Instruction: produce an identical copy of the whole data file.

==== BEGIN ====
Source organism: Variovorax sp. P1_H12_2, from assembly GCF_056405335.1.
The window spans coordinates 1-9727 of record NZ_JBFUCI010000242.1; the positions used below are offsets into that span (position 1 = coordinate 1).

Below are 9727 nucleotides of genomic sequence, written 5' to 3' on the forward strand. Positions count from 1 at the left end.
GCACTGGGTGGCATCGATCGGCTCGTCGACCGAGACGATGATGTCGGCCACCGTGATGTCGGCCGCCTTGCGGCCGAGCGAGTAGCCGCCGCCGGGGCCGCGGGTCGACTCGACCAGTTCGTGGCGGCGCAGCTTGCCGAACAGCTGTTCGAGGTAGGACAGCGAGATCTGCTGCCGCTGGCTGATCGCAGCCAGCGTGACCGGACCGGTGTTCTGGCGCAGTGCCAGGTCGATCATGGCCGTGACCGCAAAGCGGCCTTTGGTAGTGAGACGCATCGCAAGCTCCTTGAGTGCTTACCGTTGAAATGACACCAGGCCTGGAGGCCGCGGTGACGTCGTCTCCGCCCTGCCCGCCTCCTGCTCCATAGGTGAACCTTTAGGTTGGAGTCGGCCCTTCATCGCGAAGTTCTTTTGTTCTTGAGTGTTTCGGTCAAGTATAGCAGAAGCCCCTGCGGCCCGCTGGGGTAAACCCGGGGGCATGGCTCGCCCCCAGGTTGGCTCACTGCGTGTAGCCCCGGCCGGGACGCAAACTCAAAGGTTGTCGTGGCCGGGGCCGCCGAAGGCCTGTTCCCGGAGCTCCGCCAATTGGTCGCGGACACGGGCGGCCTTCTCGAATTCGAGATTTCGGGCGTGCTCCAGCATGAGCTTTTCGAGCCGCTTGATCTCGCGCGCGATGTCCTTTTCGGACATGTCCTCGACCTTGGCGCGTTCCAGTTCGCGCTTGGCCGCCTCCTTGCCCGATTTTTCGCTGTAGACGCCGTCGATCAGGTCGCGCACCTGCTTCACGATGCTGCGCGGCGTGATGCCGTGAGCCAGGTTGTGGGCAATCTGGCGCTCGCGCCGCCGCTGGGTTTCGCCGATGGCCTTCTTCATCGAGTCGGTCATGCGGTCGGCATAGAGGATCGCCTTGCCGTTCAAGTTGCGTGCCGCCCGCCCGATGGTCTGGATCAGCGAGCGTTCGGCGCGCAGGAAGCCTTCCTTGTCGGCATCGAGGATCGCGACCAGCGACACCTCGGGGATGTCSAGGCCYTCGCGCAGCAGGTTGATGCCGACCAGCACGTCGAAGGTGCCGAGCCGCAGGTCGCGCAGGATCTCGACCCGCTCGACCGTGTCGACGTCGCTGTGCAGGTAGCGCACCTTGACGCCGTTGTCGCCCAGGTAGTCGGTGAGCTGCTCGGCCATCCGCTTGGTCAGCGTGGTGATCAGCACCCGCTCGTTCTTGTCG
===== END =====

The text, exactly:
Source organism: Variovorax sp. P1_H12_2, from assembly GCF_056405335.1.
The window spans coordinates 1-9727 of record NZ_JBFUCI010000242.1; the positions used below are offsets into that span (position 1 = coordinate 1).

Below are 9727 nucleotides of genomic sequence, written 5' to 3' on the forward strand. Positions count from 1 at the left end.
GCACTGGGTGGCATCGATCGGCTCGTCGACCGAGACGATGATGTCGGCCACCGTGATGTCGGCCGCCTTGCGGCCGAGCGAGTAGCCGCCGCCGGGGCCGCGGGTCGACTCGACCAGTTCGTGGCGGCGCAGCTTGCCGAACAGCTGTTCGAGGTAGGACAGCGAGATCTGCTGCCGCTGGCTGATCGCAGCCAGCGTGACCGGACCGGTGTTCTGGCGCAGTGCCAGGTCGATCATGGCCGTGACCGCAAAGCGGCCTTTGGTAGTGAGACGCATCGCAAGCTCCTTGAGTGCTTACCGTTGAAATGACACCAGGCCTGGAGGCCGCGGTGACGTCGTCTCCGCCCTGCCCGCCTCCTGCTCCATAGGTGAACCTTTAGGTTGGAGTCGGCCCTTCATCGCGAAGTTCTTTTGTTCTTGAGTGTTTCGGTCAAGTATAGCAGAAGCCCCTGCGGCCCGCTGGGGTAAACCCGGGGGCATGGCTCGCCCCCAGGTTGGCTCACTGCGTGTAGCCCCGGCCGGGACGCAAACTCAAAGGTTGTCGTGGCCGGGGCCGCCGAAGGCCTGTTCCCGGAGCTCCGCCAATTGGTCGCGGACACGGGCGGCCTTCTCGAATTCGAGATTTCGGGCGTGCTCCAGCATGAGCTTTTCGAGCCGCTTGATCTCGCGCGCGATGTCCTTTTCGGACATGTCCTCGACCTTGGCGCGTTCCAGTTCGCGCTTGGCCGCCTCCTTGCCCGATTTTTCGCTGTAGACGCCGTCGATCAGGTCGCGCACCTGCTTCACGATGCTGCGCGGCGTGATGCCGTGAGCCAGGTTGTGGGCAATCTGGCGCTCGCGCCGCCGCTGGGTTTCGCCGATGGCCTTCTTCATCGAGTCGGTCATGCGGTCGGCATAGAGGATCGCCTTGCCGTTCAAGTTGCGTGCCGCCCGCCCGATGGTCTGGATCAGCGAGCGTTCGGCGCGCAGGAAGCCTTCCTTGTCGGCATCGAGGATCGCGACCAGCGACACCTCGGGGATGTCSAGGCCYTCGCGCAGCAGGTTGATGCCGACCAGCACGTCGAAGGTGCCGAGCCGCAGGTCGCGCAGGATCTCGACCCGCTCGACCGTGTCGACGTCGCTGTGCAGGTAGCGCACCTTGACGCCGTTGTCGCCCAGGTAGTCGGTGAGCTGCTCGGCCATCCGCTTGGTCAGCGTGGTGATCAGCACCCGCTCGTTCTTGTCG